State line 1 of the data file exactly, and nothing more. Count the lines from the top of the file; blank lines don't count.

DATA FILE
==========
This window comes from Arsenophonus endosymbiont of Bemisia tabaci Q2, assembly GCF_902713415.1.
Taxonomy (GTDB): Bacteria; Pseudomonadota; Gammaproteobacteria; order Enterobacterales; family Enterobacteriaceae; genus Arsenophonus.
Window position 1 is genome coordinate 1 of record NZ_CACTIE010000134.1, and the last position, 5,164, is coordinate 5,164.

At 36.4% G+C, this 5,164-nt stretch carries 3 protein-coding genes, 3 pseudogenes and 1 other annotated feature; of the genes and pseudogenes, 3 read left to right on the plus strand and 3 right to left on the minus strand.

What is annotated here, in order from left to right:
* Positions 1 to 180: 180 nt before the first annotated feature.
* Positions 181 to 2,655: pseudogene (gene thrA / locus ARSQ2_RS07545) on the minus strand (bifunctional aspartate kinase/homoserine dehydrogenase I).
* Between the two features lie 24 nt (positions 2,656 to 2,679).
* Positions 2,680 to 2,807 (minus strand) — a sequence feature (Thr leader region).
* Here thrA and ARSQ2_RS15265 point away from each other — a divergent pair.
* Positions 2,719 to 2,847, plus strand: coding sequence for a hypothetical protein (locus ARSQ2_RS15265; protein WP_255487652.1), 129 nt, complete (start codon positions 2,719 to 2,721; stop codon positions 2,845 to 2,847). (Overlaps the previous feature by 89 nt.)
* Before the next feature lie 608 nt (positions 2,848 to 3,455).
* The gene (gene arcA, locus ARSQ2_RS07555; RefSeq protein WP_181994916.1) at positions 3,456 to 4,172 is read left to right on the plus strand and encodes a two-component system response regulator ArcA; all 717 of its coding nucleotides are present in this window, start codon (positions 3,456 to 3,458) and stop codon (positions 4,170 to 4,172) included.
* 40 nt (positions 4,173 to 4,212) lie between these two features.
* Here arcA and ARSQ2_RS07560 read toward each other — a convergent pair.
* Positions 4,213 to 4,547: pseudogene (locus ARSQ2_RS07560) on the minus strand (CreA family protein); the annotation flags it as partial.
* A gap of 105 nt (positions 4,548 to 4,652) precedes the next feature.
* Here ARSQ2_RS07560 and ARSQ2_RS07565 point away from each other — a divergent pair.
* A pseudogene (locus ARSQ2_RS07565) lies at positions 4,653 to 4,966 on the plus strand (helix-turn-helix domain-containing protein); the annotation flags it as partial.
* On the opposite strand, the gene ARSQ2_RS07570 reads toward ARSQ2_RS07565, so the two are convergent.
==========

This window comes from Arsenophonus endosymbiont of Bemisia tabaci Q2, assembly GCF_902713415.1.